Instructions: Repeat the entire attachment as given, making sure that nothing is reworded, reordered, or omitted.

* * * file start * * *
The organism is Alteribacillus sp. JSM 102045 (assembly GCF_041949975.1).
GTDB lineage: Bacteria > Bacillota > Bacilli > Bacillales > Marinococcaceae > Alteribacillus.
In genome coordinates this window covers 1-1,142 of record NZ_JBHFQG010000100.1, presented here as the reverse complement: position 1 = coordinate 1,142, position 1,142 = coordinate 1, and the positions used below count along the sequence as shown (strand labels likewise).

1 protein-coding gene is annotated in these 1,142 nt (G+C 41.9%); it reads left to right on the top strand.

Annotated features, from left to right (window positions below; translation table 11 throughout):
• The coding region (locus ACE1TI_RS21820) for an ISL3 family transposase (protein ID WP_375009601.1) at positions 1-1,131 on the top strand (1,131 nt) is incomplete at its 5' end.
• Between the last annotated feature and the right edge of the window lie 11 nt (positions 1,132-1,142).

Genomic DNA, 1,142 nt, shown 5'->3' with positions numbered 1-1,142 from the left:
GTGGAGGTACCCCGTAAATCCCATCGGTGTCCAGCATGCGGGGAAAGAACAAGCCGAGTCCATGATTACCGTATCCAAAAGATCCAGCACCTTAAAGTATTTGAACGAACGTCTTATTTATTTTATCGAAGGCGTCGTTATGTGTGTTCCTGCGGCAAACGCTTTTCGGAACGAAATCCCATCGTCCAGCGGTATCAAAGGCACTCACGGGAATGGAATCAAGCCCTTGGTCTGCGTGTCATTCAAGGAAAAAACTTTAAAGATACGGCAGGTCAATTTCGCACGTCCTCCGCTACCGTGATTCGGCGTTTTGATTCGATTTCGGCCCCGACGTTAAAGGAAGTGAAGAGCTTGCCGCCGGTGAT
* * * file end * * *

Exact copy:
The organism is Alteribacillus sp. JSM 102045 (assembly GCF_041949975.1).
GTDB lineage: Bacteria > Bacillota > Bacilli > Bacillales > Marinococcaceae > Alteribacillus.
In genome coordinates this window covers 1-1,142 of record NZ_JBHFQG010000100.1, presented here as the reverse complement: position 1 = coordinate 1,142, position 1,142 = coordinate 1, and the positions used below count along the sequence as shown (strand labels likewise).

1 protein-coding gene is annotated in these 1,142 nt (G+C 41.9%); it reads left to right on the top strand.

Annotated features, from left to right (window positions below; translation table 11 throughout):
• The coding region (locus ACE1TI_RS21820) for an ISL3 family transposase (protein ID WP_375009601.1) at positions 1-1,131 on the top strand (1,131 nt) is incomplete at its 5' end.
• Between the last annotated feature and the right edge of the window lie 11 nt (positions 1,132-1,142).

Genomic DNA, 1,142 nt, shown 5'->3' with positions numbered 1-1,142 from the left:
GTGGAGGTACCCCGTAAATCCCATCGGTGTCCAGCATGCGGGGAAAGAACAAGCCGAGTCCATGATTACCGTATCCAAAAGATCCAGCACCTTAAAGTATTTGAACGAACGTCTTATTTATTTTATCGAAGGCGTCGTTATGTGTGTTCCTGCGGCAAACGCTTTTCGGAACGAAATCCCATCGTCCAGCGGTATCAAAGGCACTCACGGGAATGGAATCAAGCCCTTGGTCTGCGTGTCATTCAAGGAAAAAACTTTAAAGATACGGCAGGTCAATTTCGCACGTCCTCCGCTACCGTGATTCGGCGTTTTGATTCGATTTCGGCCCCGACGTTAAAGGAAGTGAAGAGCTTGCCGCCGGTGAT